Office of National Drug Control Policy
I have always been told that if I wanted something that I should work hard to get it. I wanted to interview President Obama's Drug Czar, so I asked and they let me! How cool is that? Thanks Director Kerlikowske!
PMAKid: I know you were a police officer for a long time and made your way up to being the Police Chief in Seattle, Washington. Why did you want to be a police officer in the first place? What did you like about being a police officer that made you do it for so many years?
Director Kerlikowske: I spent nearly 40 years working law enforcement. I served as a beat cop, a narcotics officer and eventually the Chief of Police in Buffalo, New York and Seattle, Washington. When I entered this line of work I really enjoyed helping people and doing everything I could do to make communities safe. I continued in this line of work because I found it very rewarding not to mention it was exciting and fun.
PMAKid: In 2009, President Obama asked you to become the Director of the Office of National Drug Control Policy. Was this a hard or easy decision for you to make? You were going from running a police department to working in the White House and you had to move all the way across the country.
Director Kerlikowske: The decision to accept my current position was pretty easy. I looked forward to the opportunity to take the best of everything I learned from my colleagues over the years and develop policies that to help our country reduce drug abuse and its consequences in our Nation’s communities.
PMAKid: I don't know the exact numbers, but I know that a lot of people in prison are there because of drugs. I've heard that a lot of these people are in prison because they have a problem with doing drugs and then they do other crimes to pay for their drugs. Do you think that people like this should get more help so they can stay off of drugs and no longer steal things or commit other crimes to pay for their drugs?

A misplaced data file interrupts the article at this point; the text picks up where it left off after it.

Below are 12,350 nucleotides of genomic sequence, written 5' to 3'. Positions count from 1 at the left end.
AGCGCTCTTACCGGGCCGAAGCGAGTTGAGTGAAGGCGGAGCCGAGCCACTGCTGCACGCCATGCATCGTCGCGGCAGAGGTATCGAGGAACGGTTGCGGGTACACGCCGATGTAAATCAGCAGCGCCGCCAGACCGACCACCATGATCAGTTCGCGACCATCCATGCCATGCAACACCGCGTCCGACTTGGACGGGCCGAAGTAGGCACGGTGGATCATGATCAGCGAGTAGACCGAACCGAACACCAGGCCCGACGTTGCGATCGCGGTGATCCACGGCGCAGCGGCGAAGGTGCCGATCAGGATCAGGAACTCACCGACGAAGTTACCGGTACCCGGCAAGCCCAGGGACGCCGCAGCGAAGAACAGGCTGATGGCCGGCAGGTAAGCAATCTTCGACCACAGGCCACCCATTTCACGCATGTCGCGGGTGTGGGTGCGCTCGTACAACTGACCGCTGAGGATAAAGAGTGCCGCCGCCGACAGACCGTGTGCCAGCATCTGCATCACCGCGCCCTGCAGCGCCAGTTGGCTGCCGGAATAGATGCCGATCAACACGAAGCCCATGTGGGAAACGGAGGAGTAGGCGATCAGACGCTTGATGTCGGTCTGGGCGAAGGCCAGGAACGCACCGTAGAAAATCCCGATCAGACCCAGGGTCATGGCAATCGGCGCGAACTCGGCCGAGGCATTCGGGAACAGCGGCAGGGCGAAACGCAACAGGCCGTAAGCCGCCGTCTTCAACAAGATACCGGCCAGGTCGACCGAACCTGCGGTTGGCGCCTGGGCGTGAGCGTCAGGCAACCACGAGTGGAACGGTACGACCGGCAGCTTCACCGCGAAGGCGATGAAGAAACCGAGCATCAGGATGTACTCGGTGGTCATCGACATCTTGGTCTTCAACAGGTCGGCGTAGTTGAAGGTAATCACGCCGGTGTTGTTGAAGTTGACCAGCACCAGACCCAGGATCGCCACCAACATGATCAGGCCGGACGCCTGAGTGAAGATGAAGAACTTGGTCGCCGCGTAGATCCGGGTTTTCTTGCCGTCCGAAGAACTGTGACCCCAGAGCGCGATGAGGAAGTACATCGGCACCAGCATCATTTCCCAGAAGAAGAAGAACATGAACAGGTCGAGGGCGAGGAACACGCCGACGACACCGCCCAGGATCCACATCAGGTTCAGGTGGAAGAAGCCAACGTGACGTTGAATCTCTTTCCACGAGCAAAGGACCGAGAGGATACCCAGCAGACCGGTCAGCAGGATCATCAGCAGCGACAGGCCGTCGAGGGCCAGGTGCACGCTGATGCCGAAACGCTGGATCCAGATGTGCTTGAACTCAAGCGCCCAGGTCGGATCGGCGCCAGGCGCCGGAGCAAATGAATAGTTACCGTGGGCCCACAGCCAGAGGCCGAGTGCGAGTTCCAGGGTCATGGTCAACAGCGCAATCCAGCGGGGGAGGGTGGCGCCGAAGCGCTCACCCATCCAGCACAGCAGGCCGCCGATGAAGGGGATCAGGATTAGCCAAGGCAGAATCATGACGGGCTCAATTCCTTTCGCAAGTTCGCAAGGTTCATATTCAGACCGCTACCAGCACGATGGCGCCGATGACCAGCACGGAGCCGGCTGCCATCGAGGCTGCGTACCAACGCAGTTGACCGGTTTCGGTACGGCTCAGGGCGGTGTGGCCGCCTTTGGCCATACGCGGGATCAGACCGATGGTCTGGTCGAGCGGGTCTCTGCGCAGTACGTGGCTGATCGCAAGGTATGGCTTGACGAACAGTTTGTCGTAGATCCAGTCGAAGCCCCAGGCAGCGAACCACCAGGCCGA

Director Kerlikowske: The Obama Administration recognizes that substance abuse is a disease and our solution must balance law enforcement efforts with drug prevention, treatment and recovery support. Since drug addiction is a disease it is important to give all people, including non-violent drug offenders, the treatment they need so they can restore their lives. Law enforcement is important, but we can’t arrest our way out of the drug problem.
PMAKid: My school (like a lot of schools) celebrates Red Ribbon Week every year, but I only just learned the full story about the DEA agent (Kiki Camarena) who was murdered in the 1980s and that was the reason for Red Ribbon Week starting. I know that it was supposed to help get people to commit to be drug free and so if enough people did that then the big drug dealers would hopefully go out of business. I hear in the news that the Mexican drug gangs are causing a lot of problems in Mexico and a lot of people are getting murdered. What do you do to try to make sure that people make the commitment to not do drugs? What can we do to better remember the sacrifice of Kiki Camarena?
Director Kerlikowske: The most important element of ending violence associated with the drug trade is reducing America’s appetite for drugs in the first place. If we are able to get everyone the substance abuse treatment they need and if we all work to prevent young people from using drugs in the first place I am pretty confident our neighborhoods will be safer and stronger. I am sure this would make Kiki Camarena proud.